#13: Enter the Wu-Tang (36 Chambers)


Dear Ralph,

It doesn’t make sense to start a letter about Polo references in Wu-Tang lyrics by talking about Noise music and Merzbow, so this digression will be brief and thematic. I mentioned Merzbow in my last letter because I am labouring through a book about the philosophy of noise right now, looking for something. I’m looking for sounds that will literally jolt me out of making music that comes naturally, music that tends to careen toward the pastoral and the ambient.

So the theme is disorder, internal and external, and the awe that certain producers (not just musical) inspire in me when there is some deep order imposed on disparate influences through a single visionary creator. Without trying to flatter you, let me just say that you rank very high in this camp.

So does the RZA, mastermind of the universe of Wu. How a cohesive aesthetic movement (what else can you call it?) was wrought from Kung-fu flicks, old soul, Monk-inspired piano stabs, horror film soundtracks, military uniforms, Clark Wallabees, the outrageous singing of O.D.B, and Mazda MPV minivans is a mystery I will never tire of puzzling over.


When RZA formed the Wu-Tang Clan he started with a five-year plan and dreams of empire. The reach of his ambition was matched by his aesthetic acumen. Wu Tang today, nearly 25 years after the first album was released, is everything from a street wear clothing brand to a single-issue album sold that sold as a piece of modern art for $2 million. I don’t think it is off the mark to say that Wu is the Lo of the hip-hop world.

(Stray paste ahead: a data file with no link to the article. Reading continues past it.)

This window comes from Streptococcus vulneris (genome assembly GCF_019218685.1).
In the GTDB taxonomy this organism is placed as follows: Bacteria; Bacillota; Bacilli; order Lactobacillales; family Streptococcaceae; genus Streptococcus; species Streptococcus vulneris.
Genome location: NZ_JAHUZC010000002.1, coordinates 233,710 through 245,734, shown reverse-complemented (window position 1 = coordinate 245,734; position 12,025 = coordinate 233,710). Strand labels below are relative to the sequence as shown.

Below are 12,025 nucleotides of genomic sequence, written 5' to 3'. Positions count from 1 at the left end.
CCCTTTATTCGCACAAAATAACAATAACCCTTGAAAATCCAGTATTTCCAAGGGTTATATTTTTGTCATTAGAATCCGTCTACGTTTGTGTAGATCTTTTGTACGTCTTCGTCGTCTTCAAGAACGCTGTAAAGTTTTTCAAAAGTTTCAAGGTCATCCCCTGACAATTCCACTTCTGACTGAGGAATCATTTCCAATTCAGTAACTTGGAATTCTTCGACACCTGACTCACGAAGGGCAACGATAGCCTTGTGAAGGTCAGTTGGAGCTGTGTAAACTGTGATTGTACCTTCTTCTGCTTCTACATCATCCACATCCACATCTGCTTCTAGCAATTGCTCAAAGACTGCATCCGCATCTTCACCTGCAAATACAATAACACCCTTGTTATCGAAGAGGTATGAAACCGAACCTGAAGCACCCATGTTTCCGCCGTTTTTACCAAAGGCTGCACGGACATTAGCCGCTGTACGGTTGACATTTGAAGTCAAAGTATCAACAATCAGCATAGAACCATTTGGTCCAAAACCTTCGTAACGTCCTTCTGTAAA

I don’t think I ever would of thought of you and the RZA as being similar creative forces, if it weren’t the Polo references that are littered throughout this album. There’s the Lo Goose (a down-filled Polo jacket) described by RZA as the flyest you could have; there is that “same damn Lo” sweater that is a marker for dashed hopes and ambition in “C.R.E.A.M”; there is that Polo shit from 1987 that, according to the skit that introduces “Can it be all so Simple”, was the best. Polo gets as much love on this record as all Jeeps and Land Cruisers do.

And then of course there is one of the most iconic items in the entire Polo canon:


Enter the Wu-Tang has been with me a long time. It is one of those rare albums I love that I haven’t destroyed by overplaying. Other entries in this category include Eno’s Music For Airports, Leonard Cohen’s New Skin for the Old Ceremony, Miles Davis’s Bitches Brew, the Alan Lomax recordings of Mississippi Fred McDowell and Beethoven’s Symphony No. 7. That is a pretty motley mix of sounds, but a mix I feel I can somehow internalize and synthesize into something as cohesive as the Polo brand or the universe of Wu. The fact that I am listening to Pulse Demon as a form of creative shock therapy might just let you know that the disorder I talked about earlier goes a lot deeper than just diverse influences.

I’m feeling the same right now about how I dress. Outside I’m all brown cords, striped oxford and old-man blousons, but on the inside I’m somewhere between swaggering on a Snow Beach and dressing for dinner at Downton Abbey. The sartorial equivalent to Merzbow would probably be something like Rick Owens or Commes de Garcons. I’m not there yet.

I’m secretly sort of happy that my style would probably be dismissively described as a mountain climber who plays an electric guitar.

Respectfully yours,


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